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Valuing Others

A rabbi stops in at a tavern after a long day. While enjoying his drink, he overhears two old

Jewish friends talking.

"I love you, my friend."

"Ah, but I love you MORE," replied the other.

"Then tell me what it is that's breaking my heart," said the first

"Am I a mind-reader?" rejoined his startled friend. "I'm sure I cannot!"

"How can you say you 'love' me if you don't know what hurts me?"

My son-in--law, B.J., heard this story in Jewish literature class at Moody B.I.

I'd like to draw three applications.

First, we ought to apply it on an individual relationship level. We're surrounded by hurting people, but we are often too caught up in our own pursuit of happiness to tune in to them enough to know what it is that's hurting them. Meanwhile, people we spend time with every day may be aching for us to hear their cry for help. My son Abel's example has challenged me to be a better listener, and not simply be focused on myself and the next thing I'M fairly bursting to say (Philippians 2:1-4).

There is great application to the relationship of the Church to the nation of Israel. Many Christians claim to love Israel because the Bible tells us they are God's "chosen," but they have no awareness (and maybe don't want to know) of the many ways Jews have been injured throughout history by those claiming to be followers of Christ.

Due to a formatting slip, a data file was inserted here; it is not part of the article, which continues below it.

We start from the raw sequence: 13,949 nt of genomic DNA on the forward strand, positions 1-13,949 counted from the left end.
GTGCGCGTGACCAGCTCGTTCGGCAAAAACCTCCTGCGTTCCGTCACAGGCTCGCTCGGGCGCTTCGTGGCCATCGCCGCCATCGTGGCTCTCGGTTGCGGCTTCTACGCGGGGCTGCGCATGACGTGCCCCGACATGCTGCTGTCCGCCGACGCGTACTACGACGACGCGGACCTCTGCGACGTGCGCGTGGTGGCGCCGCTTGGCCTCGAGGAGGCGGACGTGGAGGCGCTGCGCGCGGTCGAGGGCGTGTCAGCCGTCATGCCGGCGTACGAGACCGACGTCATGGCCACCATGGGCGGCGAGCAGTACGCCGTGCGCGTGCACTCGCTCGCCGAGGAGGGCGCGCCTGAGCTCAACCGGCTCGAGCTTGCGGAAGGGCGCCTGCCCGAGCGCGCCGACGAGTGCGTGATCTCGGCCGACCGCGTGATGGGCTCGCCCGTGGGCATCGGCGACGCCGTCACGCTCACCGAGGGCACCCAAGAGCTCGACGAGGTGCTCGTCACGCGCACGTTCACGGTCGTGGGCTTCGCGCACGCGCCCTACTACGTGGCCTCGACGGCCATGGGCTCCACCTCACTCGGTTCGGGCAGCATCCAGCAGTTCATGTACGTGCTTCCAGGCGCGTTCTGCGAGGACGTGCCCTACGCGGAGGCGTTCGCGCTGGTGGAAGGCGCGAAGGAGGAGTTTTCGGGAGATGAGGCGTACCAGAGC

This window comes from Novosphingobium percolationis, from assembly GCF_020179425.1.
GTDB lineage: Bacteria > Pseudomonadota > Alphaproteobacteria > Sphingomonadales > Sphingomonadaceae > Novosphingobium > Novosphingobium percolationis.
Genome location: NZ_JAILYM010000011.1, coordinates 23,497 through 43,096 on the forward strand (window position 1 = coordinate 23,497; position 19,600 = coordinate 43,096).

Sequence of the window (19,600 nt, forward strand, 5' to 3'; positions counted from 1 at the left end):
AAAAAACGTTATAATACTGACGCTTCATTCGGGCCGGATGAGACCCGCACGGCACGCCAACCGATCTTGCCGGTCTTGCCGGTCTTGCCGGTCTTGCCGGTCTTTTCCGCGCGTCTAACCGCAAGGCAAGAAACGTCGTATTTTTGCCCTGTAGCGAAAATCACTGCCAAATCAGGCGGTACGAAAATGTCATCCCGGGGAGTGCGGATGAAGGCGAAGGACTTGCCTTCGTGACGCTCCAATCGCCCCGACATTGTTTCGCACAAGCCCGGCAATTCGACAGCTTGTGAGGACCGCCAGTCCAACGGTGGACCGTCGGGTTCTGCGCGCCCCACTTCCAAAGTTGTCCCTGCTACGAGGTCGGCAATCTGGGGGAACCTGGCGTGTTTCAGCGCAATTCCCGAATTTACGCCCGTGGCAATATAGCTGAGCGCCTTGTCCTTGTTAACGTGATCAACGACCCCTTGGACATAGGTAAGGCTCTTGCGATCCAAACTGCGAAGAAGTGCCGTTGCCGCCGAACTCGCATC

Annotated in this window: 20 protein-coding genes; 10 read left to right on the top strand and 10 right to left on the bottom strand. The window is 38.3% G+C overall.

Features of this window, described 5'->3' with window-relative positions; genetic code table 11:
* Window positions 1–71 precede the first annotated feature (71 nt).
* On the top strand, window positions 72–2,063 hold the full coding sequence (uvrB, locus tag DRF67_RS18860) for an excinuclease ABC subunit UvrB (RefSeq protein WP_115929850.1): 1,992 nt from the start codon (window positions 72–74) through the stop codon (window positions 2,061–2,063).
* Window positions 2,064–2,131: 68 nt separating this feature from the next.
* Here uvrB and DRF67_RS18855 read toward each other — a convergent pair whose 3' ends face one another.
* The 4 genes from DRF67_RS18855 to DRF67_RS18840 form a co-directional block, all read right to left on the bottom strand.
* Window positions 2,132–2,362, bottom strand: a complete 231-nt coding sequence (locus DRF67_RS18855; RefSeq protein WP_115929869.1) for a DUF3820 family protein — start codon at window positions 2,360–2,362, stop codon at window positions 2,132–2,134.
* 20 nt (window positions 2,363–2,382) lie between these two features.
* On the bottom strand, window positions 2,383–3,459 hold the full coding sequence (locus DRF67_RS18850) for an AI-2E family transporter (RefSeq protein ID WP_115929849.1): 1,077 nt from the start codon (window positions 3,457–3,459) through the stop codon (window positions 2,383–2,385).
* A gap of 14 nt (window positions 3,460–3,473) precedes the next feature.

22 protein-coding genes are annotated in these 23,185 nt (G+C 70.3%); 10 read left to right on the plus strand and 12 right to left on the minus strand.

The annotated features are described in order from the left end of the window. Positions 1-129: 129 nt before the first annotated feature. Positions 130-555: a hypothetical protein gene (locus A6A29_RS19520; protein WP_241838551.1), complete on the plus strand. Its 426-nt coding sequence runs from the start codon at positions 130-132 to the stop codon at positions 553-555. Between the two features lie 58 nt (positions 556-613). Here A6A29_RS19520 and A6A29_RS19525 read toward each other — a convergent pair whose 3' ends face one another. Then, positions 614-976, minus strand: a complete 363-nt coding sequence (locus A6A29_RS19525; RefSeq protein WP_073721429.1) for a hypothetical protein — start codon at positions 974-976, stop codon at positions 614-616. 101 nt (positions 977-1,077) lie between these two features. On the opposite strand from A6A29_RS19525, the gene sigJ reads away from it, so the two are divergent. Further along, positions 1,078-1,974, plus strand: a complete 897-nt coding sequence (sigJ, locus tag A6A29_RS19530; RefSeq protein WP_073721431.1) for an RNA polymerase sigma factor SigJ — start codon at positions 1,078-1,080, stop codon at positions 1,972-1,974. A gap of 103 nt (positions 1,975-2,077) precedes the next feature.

I think it fits well, too, with what I'm learning in my study of Deaf history and culture.

Currently reading a fascinating book called "The Mask of Benevolence: Disabling the Deaf Community," by Harlan Lane. He talks at length about "audism;" the tendency for hearing people to look down on the deaf as inferior. And the various ways an oralist establishment has continually kept them down, even while convinced they are benevolently giving a leg up to a "disabled community."

At the heart of the problem is a stubborn refusal to let the Deaf speak for themselves and to accord proper value to their input regarding their own education and medical care.

They have not been listened to; we, the hearing, while believing we "love" them, have turned a deaf ear to their pain.

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